CS3 has some better selection tools, but in CS2 I always used the "Polygonal Lasso Tool" to make a selection just outside of the object. Once you get back to the starting point, the ants start marching. Then, I just click on the layer mask icon, at the bottom of the layers palette. This will mask out the background and you'll see the mask thumbnail, to the right of your object on the layers palette. With the mask active, I choose the Brush Tool, making sure that Black is the foreground color, and clean up the edges of the object. This acts like an eraser. Zooming in to about 300% makes it a lot easier to trim close. This method doesn't destroy any pixels, it just masks them. If you find that you removed something you didn't mean to, just hit the "X" key, which toggles the default colors, and paint the missing part back in. I keep one finger on the "X" key while using the brush tool and toggle back and forth frequently. Changing the size of the brush on the fly is easy also, just use the bracket keys...left [ = smaller right ] = larger

If you need instructions for the Polygonal lasso, let me know.

As always, there's several other ways to accomplish the same task in Photoshop, but this method has always been my favorite, mainly because it's non-destructive.

I wish we could post pics directly from our computers, because I have many screenshots from a tutorial I wrote on this very subject. If you need a visual, I can probably upload to Photobucket, but it's so time consuming.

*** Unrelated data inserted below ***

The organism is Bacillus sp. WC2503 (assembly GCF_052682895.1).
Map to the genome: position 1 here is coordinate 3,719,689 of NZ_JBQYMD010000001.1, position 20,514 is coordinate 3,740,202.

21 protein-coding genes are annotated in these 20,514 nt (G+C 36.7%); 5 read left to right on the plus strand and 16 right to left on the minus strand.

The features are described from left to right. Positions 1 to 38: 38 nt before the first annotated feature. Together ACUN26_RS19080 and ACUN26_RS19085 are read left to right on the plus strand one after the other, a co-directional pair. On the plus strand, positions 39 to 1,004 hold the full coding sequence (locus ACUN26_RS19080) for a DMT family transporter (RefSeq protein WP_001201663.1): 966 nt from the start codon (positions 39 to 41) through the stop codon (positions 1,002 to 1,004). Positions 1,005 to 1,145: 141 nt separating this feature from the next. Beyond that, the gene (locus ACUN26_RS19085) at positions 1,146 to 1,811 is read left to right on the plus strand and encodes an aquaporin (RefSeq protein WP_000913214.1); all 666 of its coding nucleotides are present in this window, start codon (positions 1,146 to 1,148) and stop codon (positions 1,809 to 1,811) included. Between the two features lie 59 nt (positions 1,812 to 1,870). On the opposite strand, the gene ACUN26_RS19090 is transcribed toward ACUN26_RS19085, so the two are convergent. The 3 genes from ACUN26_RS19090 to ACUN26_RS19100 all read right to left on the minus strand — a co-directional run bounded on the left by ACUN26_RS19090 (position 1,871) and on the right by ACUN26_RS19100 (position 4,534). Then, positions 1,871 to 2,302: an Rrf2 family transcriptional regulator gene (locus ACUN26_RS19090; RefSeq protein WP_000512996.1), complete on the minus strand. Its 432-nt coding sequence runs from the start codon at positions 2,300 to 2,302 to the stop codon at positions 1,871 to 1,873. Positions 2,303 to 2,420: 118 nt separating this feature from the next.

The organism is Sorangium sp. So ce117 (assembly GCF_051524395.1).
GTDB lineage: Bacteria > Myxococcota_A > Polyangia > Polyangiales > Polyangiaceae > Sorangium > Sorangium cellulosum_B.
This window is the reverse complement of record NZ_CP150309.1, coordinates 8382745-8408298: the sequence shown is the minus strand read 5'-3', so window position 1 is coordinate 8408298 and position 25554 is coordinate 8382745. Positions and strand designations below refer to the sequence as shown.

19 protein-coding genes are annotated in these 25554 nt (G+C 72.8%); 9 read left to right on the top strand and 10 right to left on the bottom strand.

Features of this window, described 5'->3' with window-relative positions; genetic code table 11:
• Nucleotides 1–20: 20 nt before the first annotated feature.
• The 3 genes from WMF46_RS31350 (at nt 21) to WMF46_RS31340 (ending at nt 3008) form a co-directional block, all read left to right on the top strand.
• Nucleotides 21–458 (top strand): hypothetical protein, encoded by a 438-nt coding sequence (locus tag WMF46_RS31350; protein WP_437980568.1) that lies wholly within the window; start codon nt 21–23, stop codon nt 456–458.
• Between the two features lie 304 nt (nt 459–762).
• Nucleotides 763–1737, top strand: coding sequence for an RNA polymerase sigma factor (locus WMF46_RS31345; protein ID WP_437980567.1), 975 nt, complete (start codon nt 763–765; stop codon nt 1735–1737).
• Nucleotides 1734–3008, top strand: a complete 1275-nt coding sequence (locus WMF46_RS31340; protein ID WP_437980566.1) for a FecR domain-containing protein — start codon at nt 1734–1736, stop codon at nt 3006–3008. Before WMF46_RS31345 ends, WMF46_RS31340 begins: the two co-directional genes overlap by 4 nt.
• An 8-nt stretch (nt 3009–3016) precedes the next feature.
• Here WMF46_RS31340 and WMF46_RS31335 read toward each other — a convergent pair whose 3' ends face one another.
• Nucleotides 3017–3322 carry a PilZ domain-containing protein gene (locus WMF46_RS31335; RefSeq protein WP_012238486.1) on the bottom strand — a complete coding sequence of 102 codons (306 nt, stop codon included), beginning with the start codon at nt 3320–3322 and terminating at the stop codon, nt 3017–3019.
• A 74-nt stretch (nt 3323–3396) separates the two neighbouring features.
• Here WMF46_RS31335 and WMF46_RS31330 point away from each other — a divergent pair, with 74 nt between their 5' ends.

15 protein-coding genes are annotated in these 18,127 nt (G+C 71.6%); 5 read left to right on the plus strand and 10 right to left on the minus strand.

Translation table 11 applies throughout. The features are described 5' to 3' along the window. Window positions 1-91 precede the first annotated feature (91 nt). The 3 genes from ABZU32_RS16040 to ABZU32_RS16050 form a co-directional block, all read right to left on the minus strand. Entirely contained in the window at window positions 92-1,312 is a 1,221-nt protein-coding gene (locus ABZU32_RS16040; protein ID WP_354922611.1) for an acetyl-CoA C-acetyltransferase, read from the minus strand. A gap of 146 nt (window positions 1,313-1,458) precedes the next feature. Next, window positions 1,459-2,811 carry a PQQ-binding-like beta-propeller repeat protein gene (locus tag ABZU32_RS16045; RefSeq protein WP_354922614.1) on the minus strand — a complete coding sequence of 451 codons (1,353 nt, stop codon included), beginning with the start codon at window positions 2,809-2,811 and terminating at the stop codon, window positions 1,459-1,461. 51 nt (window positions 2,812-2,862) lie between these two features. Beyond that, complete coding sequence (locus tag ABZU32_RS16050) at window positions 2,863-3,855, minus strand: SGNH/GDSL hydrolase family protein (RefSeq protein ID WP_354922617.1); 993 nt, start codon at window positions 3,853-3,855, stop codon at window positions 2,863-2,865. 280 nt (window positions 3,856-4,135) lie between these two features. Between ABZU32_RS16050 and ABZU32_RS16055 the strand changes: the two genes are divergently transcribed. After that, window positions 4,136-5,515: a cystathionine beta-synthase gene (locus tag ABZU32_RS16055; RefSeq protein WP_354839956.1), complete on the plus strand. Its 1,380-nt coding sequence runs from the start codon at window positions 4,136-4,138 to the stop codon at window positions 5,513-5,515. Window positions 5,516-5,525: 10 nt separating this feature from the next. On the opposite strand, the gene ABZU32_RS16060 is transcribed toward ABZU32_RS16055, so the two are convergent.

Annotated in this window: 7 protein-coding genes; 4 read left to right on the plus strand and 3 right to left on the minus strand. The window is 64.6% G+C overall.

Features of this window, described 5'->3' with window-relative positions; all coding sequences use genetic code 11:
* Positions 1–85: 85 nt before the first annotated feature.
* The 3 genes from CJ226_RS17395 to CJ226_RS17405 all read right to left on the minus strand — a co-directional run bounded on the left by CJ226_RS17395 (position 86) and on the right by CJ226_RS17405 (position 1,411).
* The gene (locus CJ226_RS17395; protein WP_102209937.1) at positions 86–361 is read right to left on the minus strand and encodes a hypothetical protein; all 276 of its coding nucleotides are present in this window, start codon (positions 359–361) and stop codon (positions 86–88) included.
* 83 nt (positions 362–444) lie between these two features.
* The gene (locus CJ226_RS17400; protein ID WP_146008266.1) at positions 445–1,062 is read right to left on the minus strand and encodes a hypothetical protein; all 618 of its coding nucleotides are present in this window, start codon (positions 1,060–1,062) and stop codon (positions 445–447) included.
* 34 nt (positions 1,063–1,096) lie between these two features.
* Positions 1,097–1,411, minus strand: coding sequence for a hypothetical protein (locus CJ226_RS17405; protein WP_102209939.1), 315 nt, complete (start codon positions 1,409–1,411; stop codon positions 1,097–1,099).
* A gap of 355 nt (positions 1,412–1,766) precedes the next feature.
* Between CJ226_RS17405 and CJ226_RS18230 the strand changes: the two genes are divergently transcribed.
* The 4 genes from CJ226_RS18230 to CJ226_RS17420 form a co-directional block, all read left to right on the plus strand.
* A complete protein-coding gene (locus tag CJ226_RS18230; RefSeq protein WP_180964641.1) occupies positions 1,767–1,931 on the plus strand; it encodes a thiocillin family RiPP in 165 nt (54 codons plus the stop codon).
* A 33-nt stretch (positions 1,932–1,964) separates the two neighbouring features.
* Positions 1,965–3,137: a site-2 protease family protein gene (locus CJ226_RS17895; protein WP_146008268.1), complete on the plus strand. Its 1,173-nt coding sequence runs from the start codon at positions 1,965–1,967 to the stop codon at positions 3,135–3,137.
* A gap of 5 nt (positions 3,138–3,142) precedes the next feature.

If you need further clarification, feel free to ask...:)
 

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If you'd like to try a more advanced method of cropping a background, here's a video tutorial on using Paths ~~~> http://tips.watchandlearnphotoshop.com/pstips/PathsCropBG.html

Here's a similar tutorial using the pen tool for extraction ~~~> http://tips.watchandlearnphotoshop.com/pstips/707penextract.html

Here's a neat tutorial on making tricky selections ~~~> http://tips.watchandlearnphotoshop.com/pstips/tricky_selections.html
 

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Yikes! Looks like I'm going to school! :wink:

I do want to learn how and anything has to be better than erasing one pixel at a time in Paint. :roll:
 

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guy48065 said:
Yikes! Looks like I'm going to school! :wink:

I do want to learn how and anything has to be better than erasing one pixel at a time in Paint. :roll:
LOL! Anything looks hard until you know how. If you can upload an original (camera resolution) to your Photobucket page and post a link (not Img code), I'll use your pic to do a tutorial on the method I described. Once you do it a couple times, it almost becomes second nature. Photoshop is just a tool, and like any other tool, the more you use it the less you have to think about it...:)

If you want, provide the new background also and I'll put it together. But, I think you'll get more pleasure doing it yourself...:)
 

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Holy Toledo Batman!!! I got left in the weeds after the first few words!!!
 

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If anyone is interested in learning Photoshop, you can download a 30 day, fully functional, free trial of any of Adobe's products. I always did that before purchasing any upgrades. If you're new to Photoshop, I'd recommend starting with Elements. I think the latest version is 8. If you need help locating them, let me know and I'll post a link. I believe you have to create an account, providing a user name and password, but it's free!
 

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Here's a link to the Elements page ~~~> http://www.adobe.com/products/photoshopelwin/?promoid=BPDEM

For those that want the full version 'CS4' ~~~> http://www.adobe.com/products/photoshop/photoshop/